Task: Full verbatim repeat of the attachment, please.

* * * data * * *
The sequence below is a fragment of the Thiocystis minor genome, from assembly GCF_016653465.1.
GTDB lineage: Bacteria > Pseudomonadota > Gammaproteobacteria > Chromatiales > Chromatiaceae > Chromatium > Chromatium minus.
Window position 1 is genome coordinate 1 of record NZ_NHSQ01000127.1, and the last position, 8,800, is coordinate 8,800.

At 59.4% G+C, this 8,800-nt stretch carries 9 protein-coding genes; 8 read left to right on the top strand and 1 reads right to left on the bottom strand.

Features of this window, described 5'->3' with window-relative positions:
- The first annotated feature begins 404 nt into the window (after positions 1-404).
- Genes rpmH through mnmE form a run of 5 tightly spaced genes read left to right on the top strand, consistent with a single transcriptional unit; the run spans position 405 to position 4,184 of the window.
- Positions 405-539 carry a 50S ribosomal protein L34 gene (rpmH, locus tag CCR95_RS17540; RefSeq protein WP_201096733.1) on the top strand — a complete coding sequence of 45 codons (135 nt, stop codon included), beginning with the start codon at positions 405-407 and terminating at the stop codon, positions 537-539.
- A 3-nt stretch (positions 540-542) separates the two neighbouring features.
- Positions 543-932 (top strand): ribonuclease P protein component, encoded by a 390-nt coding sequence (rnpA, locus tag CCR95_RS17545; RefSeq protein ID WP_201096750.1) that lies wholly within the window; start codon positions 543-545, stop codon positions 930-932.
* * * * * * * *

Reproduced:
The sequence below is a fragment of the Thiocystis minor genome, from assembly GCF_016653465.1.
GTDB lineage: Bacteria > Pseudomonadota > Gammaproteobacteria > Chromatiales > Chromatiaceae > Chromatium > Chromatium minus.
Window position 1 is genome coordinate 1 of record NZ_NHSQ01000127.1, and the last position, 8,800, is coordinate 8,800.

At 59.4% G+C, this 8,800-nt stretch carries 9 protein-coding genes; 8 read left to right on the top strand and 1 reads right to left on the bottom strand.

Features of this window, described 5'->3' with window-relative positions:
- The first annotated feature begins 404 nt into the window (after positions 1-404).
- Genes rpmH through mnmE form a run of 5 tightly spaced genes read left to right on the top strand, consistent with a single transcriptional unit; the run spans position 405 to position 4,184 of the window.
- Positions 405-539 carry a 50S ribosomal protein L34 gene (rpmH, locus tag CCR95_RS17540; RefSeq protein WP_201096733.1) on the top strand — a complete coding sequence of 45 codons (135 nt, stop codon included), beginning with the start codon at positions 405-407 and terminating at the stop codon, positions 537-539.
- A 3-nt stretch (positions 540-542) separates the two neighbouring features.
- Positions 543-932 (top strand): ribonuclease P protein component, encoded by a 390-nt coding sequence (rnpA, locus tag CCR95_RS17545; RefSeq protein ID WP_201096750.1) that lies wholly within the window; start codon positions 543-545, stop codon positions 930-932.